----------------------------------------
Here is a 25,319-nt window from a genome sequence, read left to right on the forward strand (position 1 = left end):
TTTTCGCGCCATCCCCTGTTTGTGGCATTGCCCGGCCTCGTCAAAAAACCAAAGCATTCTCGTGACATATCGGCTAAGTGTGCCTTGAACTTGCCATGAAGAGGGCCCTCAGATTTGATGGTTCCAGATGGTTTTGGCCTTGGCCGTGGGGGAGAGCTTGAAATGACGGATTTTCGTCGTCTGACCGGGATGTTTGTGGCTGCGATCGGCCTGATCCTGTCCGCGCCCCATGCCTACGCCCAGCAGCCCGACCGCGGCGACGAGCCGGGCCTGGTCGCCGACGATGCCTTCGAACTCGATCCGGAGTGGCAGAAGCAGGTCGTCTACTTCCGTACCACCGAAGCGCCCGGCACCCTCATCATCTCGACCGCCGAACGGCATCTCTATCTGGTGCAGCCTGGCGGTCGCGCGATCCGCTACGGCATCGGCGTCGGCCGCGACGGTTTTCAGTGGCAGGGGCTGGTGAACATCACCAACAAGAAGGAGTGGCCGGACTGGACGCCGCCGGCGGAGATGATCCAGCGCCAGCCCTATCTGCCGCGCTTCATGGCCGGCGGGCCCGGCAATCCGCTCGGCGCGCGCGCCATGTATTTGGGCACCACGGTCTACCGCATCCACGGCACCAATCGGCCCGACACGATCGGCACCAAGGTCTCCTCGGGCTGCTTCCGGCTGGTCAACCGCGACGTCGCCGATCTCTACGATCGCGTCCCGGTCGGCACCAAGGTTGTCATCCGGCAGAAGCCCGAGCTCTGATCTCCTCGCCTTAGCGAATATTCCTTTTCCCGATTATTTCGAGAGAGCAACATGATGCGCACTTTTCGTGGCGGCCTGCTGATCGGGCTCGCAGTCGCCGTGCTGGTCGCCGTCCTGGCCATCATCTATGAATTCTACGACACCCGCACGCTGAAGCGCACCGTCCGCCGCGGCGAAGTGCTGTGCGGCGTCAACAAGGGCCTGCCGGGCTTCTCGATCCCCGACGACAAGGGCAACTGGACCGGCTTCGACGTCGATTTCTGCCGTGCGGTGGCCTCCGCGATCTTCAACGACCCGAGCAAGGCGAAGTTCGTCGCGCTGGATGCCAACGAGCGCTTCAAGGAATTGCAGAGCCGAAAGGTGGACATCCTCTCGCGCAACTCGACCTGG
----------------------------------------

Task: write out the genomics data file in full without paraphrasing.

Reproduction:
Here is a 25,319-nt window from a genome sequence, read left to right on the forward strand (position 1 = left end):
TTTTCGCGCCATCCCCTGTTTGTGGCATTGCCCGGCCTCGTCAAAAAACCAAAGCATTCTCGTGACATATCGGCTAAGTGTGCCTTGAACTTGCCATGAAGAGGGCCCTCAGATTTGATGGTTCCAGATGGTTTTGGCCTTGGCCGTGGGGGAGAGCTTGAAATGACGGATTTTCGTCGTCTGACCGGGATGTTTGTGGCTGCGATCGGCCTGATCCTGTCCGCGCCCCATGCCTACGCCCAGCAGCCCGACCGCGGCGACGAGCCGGGCCTGGTCGCCGACGATGCCTTCGAACTCGATCCGGAGTGGCAGAAGCAGGTCGTCTACTTCCGTACCACCGAAGCGCCCGGCACCCTCATCATCTCGACCGCCGAACGGCATCTCTATCTGGTGCAGCCTGGCGGTCGCGCGATCCGCTACGGCATCGGCGTCGGCCGCGACGGTTTTCAGTGGCAGGGGCTGGTGAACATCACCAACAAGAAGGAGTGGCCGGACTGGACGCCGCCGGCGGAGATGATCCAGCGCCAGCCCTATCTGCCGCGCTTCATGGCCGGCGGGCCCGGCAATCCGCTCGGCGCGCGCGCCATGTATTTGGGCACCACGGTCTACCGCATCCACGGCACCAATCGGCCCGACACGATCGGCACCAAGGTCTCCTCGGGCTGCTTCCGGCTGGTCAACCGCGACGTCGCCGATCTCTACGATCGCGTCCCGGTCGGCACCAAGGTTGTCATCCGGCAGAAGCCCGAGCTCTGATCTCCTCGCCTTAGCGAATATTCCTTTTCCCGATTATTTCGAGAGAGCAACATGATGCGCACTTTTCGTGGCGGCCTGCTGATCGGGCTCGCAGTCGCCGTGCTGGTCGCCGTCCTGGCCATCATCTATGAATTCTACGACACCCGCACGCTGAAGCGCACCGTCCGCCGCGGCGAAGTGCTGTGCGGCGTCAACAAGGGCCTGCCGGGCTTCTCGATCCCCGACGACAAGGGCAACTGGACCGGCTTCGACGTCGATTTCTGCCGTGCGGTGGCCTCCGCGATCTTCAACGACCCGAGCAAGGCGAAGTTCGTCGCGCTGGATGCCAACGAGCGCTTCAAGGAATTGCAGAGCCGAAAGGTGGACATCCTCTCGCGCAACTCGACCTGG